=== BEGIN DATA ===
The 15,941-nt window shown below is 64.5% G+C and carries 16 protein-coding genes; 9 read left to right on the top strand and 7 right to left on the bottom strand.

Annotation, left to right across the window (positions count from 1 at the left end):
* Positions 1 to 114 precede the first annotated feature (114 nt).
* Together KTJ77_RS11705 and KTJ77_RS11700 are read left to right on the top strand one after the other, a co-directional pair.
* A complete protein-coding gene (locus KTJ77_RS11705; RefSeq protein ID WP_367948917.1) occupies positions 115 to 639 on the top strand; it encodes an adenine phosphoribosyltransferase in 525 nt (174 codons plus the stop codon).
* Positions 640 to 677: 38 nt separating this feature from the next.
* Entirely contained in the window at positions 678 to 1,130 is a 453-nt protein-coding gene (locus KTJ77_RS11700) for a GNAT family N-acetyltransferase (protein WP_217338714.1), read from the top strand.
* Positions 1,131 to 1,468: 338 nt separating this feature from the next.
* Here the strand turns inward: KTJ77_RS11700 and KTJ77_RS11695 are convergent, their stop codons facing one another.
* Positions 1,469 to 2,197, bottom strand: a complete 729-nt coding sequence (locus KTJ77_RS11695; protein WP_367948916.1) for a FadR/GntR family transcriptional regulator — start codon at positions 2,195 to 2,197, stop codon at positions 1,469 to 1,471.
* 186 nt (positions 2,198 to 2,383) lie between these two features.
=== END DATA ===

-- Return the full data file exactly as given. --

The 15,941-nt window shown below is 64.5% G+C and carries 16 protein-coding genes; 9 read left to right on the top strand and 7 right to left on the bottom strand.

Annotation, left to right across the window (positions count from 1 at the left end):
* Positions 1 to 114 precede the first annotated feature (114 nt).
* Together KTJ77_RS11705 and KTJ77_RS11700 are read left to right on the top strand one after the other, a co-directional pair.
* A complete protein-coding gene (locus KTJ77_RS11705; RefSeq protein ID WP_367948917.1) occupies positions 115 to 639 on the top strand; it encodes an adenine phosphoribosyltransferase in 525 nt (174 codons plus the stop codon).
* Positions 640 to 677: 38 nt separating this feature from the next.
* Entirely contained in the window at positions 678 to 1,130 is a 453-nt protein-coding gene (locus KTJ77_RS11700) for a GNAT family N-acetyltransferase (protein WP_217338714.1), read from the top strand.
* Positions 1,131 to 1,468: 338 nt separating this feature from the next.
* Here the strand turns inward: KTJ77_RS11700 and KTJ77_RS11695 are convergent, their stop codons facing one another.
* Positions 1,469 to 2,197, bottom strand: a complete 729-nt coding sequence (locus KTJ77_RS11695; protein WP_367948916.1) for a FadR/GntR family transcriptional regulator — start codon at positions 2,195 to 2,197, stop codon at positions 1,469 to 1,471.
* 186 nt (positions 2,198 to 2,383) lie between these two features.